19 November 2013

Book Walls

My computer is currently walled in by books. Lots and lots of books - fifty or so of them. And the desk is shored up by another dozen or more on the floor beside it. That's life in the grad school lane.

They're not all mine - some are (an ever-increasing proportion, I have to admit), but most of them are library books. I'm lucky enough that even though I live in a semi-rural area, I have access to the library of one of the biggest universities in Canada, which just happens to have a campus in town here. With the library card from my distance ed uni, the locals let me take out anything I like, and even send me books from the big city campus if I ask. And I ask - you better believe it. And then there's the public library, which netted me some couple dozen books for my research this time. It'll be heavy lugging taking all that stuff back when the time comes.

You know, I like real books. I enjoy reading ebooks on my ebook reader, when it's novels or short stories (like fairy tales!) which I'm reading for amusement. But for research, for non-fiction, give me a real book. For keeps, give me a real book. For looking up information, give me a real book. For knowing that I have the book in my collection - you know, when I run across that obscure reference to Andrew Lang, and I can say "Hey, I've got that on my shelf downstairs!" - give me a real book.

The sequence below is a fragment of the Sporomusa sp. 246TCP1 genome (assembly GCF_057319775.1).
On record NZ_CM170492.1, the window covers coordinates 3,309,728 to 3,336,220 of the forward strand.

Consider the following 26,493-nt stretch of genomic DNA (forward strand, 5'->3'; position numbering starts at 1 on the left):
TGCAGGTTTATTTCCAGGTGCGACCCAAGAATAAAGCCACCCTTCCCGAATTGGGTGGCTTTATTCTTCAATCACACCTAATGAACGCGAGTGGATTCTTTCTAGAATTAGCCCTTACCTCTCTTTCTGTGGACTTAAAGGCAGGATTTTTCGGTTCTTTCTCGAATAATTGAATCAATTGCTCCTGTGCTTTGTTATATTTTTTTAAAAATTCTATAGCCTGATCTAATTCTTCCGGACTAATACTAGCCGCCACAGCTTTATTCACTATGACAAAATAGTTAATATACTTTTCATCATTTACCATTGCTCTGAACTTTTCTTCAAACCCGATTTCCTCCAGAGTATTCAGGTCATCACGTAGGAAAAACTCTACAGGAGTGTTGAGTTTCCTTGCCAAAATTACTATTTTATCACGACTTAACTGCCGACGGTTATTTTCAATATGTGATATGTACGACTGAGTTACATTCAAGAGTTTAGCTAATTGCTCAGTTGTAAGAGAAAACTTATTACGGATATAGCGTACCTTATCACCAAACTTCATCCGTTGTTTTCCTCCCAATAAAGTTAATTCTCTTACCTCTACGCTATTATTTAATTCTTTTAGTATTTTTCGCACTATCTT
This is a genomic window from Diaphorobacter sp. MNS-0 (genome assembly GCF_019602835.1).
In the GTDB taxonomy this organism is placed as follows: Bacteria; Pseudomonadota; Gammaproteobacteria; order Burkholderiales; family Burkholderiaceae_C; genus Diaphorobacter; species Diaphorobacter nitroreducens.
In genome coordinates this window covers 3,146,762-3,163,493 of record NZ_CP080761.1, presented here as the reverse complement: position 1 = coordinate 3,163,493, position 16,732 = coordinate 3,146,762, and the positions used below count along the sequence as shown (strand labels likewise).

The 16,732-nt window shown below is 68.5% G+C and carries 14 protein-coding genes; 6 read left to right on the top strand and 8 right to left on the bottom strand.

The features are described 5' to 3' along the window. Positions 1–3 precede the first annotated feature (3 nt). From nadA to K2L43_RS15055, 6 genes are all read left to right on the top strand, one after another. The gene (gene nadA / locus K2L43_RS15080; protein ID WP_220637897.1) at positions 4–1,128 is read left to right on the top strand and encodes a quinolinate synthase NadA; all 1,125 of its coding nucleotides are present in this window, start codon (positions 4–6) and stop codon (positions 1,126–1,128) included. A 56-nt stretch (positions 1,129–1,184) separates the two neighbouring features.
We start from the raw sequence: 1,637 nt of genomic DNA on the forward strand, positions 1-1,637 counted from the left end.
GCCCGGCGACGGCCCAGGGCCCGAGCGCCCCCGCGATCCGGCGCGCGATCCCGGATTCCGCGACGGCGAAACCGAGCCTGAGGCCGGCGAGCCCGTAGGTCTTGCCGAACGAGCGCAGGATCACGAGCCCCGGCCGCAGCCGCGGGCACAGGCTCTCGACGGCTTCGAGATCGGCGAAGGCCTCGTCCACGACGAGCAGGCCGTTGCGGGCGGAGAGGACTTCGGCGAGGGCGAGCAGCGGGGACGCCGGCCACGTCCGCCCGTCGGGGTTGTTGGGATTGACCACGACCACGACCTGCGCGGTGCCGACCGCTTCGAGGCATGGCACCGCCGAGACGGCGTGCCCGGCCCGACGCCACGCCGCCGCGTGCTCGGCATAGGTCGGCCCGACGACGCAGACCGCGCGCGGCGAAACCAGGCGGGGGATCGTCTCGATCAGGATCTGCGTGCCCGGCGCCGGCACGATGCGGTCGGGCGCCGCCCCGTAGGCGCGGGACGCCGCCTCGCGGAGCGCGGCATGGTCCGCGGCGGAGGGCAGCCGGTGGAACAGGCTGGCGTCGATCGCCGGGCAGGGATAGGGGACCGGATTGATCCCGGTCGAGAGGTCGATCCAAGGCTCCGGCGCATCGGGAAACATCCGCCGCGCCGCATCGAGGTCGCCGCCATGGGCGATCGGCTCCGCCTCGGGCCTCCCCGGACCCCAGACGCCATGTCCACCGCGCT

Real books are not dependent on electricity; if the power goes out, I can still read by candlelight. Real books don't suffer from file corruption or obsolescence - I got my copy of the Brothers Grimm in 1987, and it's still perfectly good, barring a bit of yellowing of the pages. On real books, I can stick sticky notes all over the margins, so I can find the quotes again which struck me while I was reading them.

And of course, real books make great walls around your computer. If I wasn't sitting in my office (aka bedroom) by myself anyway, I still wouldn't need a cubicle for privacy - I have book stacks to do the job.

Life, the Universe, and Grad School Book Walls. Better get back to studying.


  1. I LOVE real books, but I birthed a book tearer, and after seven years of his reign of terror, I'm lucky I have any books left. Thus the eBook has become the ultimate source of safe reading for me. Do you know how frustrating it is to get into the middle and find a missing page or chapter?

    1. Argh, that would be hideous! Actually, the worst would be missing the *last* page or chapter; I think I could cope better with a missing middle. When my kids were at the book tearing (and eating) stage, my books were all really, really high up. And there were lots of non-tearable board books within short-people reach by way of decoys.